It’s always fun when I sit in my office and get to hear students practicing their class presentations outside my door. We have a large SMART board and some comfy couches right there, so it’s a natural place for that kind of activity, but somehow I never tire of hearing these run-throughs. It’s really one of the only times I see the fruits of research activities, since we almost never see student papers.
This morning I mused on the natural progressions I see in all kinds of communication skills, and that I remember going through myself during college and graduate school. There’s an interesting phase we go through where we imitate the rhetorical structures and even the mannerisms of some idealized Smart Person. We try on jargon and clump around in it like we did our grandparents’ shoes when we were young. We start questioning our conclusions and worrying that they’re self-evident. We aren’t quite sure which evidence might be too self-evident, so some key pieces of it never make it into the final product. (Just as a side note, I love watching undergrads negotiate this phase because it’s a great way to learn what it is that they see happening when accomplished scholars perform their work.)
The next phase is one of extreme confidence. This is when we think that our readers or listeners probably pay the same amount of attention to the words, phrases, arguments, and conclusions of our work that we are learning to pay to theirs as we pour over their works in preparation for assignments and lectures. This is when formal communication becomes less of an act of dress-up and more of a game or, in the worst cases, a contest. “If my readers can hold this allusion and that metaphor and this key phrase and that piece of evidence in their minds all at the same time, they’ll understand that I’m being witty in this statement and the whole piece will be even more interesting for them to read.” This kind of writing is fun. I remember the exhilaration of weaving together fine works of analytical art and handing them in, knowing full well that my professors would enjoy a carefully and consciously crafted piece of writing. And in some cases, this is the style of writing that particular audiences did want. But little by little, I realized that not all audiences are thrilled by the prospect of performing mental gymnastics. Which brings me to the next phase…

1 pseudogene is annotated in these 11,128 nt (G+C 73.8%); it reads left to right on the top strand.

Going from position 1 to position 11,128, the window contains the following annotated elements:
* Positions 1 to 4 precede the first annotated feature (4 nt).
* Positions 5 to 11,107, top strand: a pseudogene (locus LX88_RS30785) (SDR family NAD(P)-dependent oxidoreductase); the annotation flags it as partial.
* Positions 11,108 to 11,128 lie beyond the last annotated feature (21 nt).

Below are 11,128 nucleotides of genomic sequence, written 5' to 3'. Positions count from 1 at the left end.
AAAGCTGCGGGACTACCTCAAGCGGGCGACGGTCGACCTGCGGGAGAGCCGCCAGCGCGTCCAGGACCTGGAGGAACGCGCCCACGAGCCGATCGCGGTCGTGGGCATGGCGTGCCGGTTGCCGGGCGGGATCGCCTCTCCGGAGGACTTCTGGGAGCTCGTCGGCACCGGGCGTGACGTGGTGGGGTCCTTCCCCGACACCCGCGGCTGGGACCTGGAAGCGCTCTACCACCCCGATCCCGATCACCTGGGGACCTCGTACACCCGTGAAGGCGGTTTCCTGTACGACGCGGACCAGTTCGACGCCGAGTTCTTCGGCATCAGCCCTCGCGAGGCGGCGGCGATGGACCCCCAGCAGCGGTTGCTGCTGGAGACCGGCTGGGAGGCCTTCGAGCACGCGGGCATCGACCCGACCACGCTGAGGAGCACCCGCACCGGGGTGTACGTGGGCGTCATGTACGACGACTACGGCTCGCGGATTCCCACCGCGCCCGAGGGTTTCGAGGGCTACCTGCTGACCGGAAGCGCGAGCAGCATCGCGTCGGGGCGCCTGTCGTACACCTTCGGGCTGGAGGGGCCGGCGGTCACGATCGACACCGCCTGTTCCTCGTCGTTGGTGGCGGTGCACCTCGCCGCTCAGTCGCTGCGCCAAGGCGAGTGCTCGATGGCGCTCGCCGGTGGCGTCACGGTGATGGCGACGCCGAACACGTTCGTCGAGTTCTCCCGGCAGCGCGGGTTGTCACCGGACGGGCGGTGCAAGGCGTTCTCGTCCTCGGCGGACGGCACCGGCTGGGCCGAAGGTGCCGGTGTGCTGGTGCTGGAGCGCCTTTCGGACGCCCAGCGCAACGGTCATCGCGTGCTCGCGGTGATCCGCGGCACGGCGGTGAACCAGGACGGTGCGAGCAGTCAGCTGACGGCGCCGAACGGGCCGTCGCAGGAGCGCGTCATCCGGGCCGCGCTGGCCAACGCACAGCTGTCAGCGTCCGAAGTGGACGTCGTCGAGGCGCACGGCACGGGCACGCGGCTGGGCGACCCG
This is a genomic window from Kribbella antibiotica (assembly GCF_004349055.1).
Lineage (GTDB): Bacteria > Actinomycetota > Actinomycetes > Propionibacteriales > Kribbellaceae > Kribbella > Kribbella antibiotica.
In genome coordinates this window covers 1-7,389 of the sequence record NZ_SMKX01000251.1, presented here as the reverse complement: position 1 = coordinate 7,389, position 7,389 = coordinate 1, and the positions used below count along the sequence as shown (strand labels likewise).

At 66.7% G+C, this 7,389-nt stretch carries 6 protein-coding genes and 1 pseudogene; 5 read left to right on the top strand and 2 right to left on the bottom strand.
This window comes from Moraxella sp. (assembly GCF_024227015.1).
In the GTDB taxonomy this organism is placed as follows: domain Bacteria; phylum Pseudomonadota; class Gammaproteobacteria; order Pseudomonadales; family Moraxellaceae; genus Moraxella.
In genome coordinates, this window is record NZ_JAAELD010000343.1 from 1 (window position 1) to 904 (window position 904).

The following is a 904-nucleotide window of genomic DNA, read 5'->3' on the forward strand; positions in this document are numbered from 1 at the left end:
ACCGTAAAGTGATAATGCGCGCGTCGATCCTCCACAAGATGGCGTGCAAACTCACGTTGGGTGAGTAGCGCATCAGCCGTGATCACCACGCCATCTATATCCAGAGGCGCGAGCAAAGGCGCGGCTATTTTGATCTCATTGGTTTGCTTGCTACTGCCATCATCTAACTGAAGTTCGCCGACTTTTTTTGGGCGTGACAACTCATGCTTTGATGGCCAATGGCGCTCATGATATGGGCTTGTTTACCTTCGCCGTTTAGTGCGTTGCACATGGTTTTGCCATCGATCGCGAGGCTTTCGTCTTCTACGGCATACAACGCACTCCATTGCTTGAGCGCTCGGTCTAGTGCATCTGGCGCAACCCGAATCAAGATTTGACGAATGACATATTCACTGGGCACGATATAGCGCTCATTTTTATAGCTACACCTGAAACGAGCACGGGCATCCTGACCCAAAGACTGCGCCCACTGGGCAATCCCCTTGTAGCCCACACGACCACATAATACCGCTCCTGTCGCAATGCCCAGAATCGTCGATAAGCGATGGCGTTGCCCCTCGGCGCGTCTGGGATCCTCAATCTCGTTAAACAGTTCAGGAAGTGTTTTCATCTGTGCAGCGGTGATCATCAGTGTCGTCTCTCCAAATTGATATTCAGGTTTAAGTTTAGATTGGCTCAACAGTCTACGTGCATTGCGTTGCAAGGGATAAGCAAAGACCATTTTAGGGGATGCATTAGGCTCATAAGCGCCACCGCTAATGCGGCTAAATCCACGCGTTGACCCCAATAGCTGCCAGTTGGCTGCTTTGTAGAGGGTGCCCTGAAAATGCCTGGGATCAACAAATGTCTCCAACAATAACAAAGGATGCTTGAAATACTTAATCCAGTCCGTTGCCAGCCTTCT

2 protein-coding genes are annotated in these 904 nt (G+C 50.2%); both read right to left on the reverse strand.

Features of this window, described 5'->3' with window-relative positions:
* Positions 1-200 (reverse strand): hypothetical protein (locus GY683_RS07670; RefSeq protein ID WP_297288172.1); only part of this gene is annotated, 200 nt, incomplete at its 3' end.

There’s a fine art to writing in a way that clearly communicates what you want to say without forcing your audience to work at understanding you. This is the stage where writers start deliberately trying to misunderstand their own writing (knowing full well that somebody will take that beautiful sentence the wrong way) and revising their work to make misunderstandings as rare as possible. And it’s not just about misunderstandings. Remember those comments that just said “awkward” in the margins of papers you got back from professors? This is the stage where that all begins to make sense. Whereas before, respecting your audience meant trusting that they could follow you through complex writing, now respecting your audience means knowing that they probably could follow you if they wanted to, but that they’re much happier if you don’t cause them fatigue.
This is the kind of writing I aspire to, but it’s much, much harder than the complex writing I practiced in grad school.
Having said that, watch as I glibly push “Publish Post” without re-reading this lengthy piece of writing about writing….